Enabling satellite data for large scale processing

Interestingly AI Dash and LiveEO are both supported d by UP42, a developer platform providing APIs for accessing satellite data and infrastructure to process and analyze it at scale. The role of such platforms is critical for the development of satellite data powered startups as they are bridging the key barriers for adopting such solutions. Traditionally accessing satellite data has been highly challenging as satellite companies have no incentive to provide access to data to clients other than the military and governments. On the top, building satellite data processing workflows from scratch has been a barrier difficult to overcome. Platforms such as UP42 are streamlining the entire process and enabling companies to focus on building analytical solutions rather than infrastructure, which is the critical enabler for Earth Observation data-powered solutions.

Satellite vs Helicopters vs Drones

The case studies suggest that satellite imagery has several advantages over traditional methods, as well as drones and helicopters—especially when it comes to instant availability and coverage for the entire network, as well as cost.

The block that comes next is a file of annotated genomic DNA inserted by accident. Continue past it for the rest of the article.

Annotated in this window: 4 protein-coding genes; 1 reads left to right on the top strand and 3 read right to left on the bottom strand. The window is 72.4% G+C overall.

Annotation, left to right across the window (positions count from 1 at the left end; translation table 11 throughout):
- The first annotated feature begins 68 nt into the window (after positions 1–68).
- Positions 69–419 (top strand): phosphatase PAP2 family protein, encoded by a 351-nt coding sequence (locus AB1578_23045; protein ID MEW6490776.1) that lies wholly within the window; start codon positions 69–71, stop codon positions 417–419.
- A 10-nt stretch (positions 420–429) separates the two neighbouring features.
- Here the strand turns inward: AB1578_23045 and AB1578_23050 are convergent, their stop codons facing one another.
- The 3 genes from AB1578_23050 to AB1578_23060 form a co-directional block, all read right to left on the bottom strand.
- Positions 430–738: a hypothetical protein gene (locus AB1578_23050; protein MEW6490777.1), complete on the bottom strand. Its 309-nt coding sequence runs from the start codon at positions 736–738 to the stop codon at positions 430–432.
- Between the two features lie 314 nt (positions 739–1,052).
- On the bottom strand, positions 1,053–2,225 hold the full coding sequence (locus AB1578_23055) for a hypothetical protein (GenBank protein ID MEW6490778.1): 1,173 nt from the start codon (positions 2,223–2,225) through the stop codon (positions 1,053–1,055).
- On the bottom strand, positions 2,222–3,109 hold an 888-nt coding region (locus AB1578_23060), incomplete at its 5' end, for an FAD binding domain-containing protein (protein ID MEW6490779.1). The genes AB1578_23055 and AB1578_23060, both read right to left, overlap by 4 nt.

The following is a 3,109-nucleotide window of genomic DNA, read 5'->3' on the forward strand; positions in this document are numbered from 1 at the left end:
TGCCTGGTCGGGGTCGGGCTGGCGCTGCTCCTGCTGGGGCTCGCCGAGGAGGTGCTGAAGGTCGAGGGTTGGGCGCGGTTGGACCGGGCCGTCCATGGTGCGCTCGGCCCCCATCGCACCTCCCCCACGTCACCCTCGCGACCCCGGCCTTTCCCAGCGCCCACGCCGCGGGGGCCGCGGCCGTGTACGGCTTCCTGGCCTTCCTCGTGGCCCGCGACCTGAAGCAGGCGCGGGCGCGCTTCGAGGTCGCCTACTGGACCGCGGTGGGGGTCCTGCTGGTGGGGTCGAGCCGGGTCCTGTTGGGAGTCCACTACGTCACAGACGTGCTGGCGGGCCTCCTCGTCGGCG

Additionally, the satellite data is accessed via APIs from satellite data providers, which means that the data governance process is much more streamlined compared to the large-scale data gathering and processing required with drone and helicopter data.

On the other hand, drone and helicopter data can be of a very high resolution, providing results with nearly 100% accuracy.

Data - integrated vegetation management solution

It seems that the winning system will inevitably combine inputs from all of these methods. Satellite-based models combined with other historical data will identify risk areas, whereas drones or helicopters can be deployed for more detailed surveys—and yes, even field teams will continue to be used for thorough ground-level investigations.

Above all, the analysis of different case studies suggests that no two utilities are the same. Some vegetation management programs rely on pen, paper, and excel sheets; other utilities work with highly complex AI-based risk models. And of course, the end goal is not to determine with technology is better, but simply to provide solutions to the challenges.